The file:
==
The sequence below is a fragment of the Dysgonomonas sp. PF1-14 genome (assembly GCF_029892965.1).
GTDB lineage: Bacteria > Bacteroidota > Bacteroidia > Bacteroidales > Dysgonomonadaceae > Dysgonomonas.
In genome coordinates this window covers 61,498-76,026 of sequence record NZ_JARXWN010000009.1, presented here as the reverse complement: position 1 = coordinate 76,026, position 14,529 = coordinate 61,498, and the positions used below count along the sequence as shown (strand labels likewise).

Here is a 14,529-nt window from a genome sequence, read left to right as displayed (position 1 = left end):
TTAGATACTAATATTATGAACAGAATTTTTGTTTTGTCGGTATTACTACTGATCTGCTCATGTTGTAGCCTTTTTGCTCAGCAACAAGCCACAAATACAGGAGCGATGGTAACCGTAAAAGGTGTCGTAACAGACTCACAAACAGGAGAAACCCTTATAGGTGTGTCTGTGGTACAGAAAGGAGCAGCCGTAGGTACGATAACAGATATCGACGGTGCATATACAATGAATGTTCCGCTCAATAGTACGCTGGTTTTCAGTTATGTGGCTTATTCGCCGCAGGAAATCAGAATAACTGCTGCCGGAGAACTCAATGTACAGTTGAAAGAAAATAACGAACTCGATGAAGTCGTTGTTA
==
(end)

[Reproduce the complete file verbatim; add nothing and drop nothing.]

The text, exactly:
The sequence below is a fragment of the Dysgonomonas sp. PF1-14 genome (assembly GCF_029892965.1).
GTDB lineage: Bacteria > Bacteroidota > Bacteroidia > Bacteroidales > Dysgonomonadaceae > Dysgonomonas.
In genome coordinates this window covers 61,498-76,026 of sequence record NZ_JARXWN010000009.1, presented here as the reverse complement: position 1 = coordinate 76,026, position 14,529 = coordinate 61,498, and the positions used below count along the sequence as shown (strand labels likewise).

Here is a 14,529-nt window from a genome sequence, read left to right as displayed (position 1 = left end):
TTAGATACTAATATTATGAACAGAATTTTTGTTTTGTCGGTATTACTACTGATCTGCTCATGTTGTAGCCTTTTTGCTCAGCAACAAGCCACAAATACAGGAGCGATGGTAACCGTAAAAGGTGTCGTAACAGACTCACAAACAGGAGAAACCCTTATAGGTGTGTCTGTGGTACAGAAAGGAGCAGCCGTAGGTACGATAACAGATATCGACGGTGCATATACAATGAATGTTCCGCTCAATAGTACGCTGGTTTTCAGTTATGTGGCTTATTCGCCGCAGGAAATCAGAATAACTGCTGCCGGAGAACTCAATGTACAGTTGAAAGAAAATAACGAACTCGATGAAGTCGTTGTTA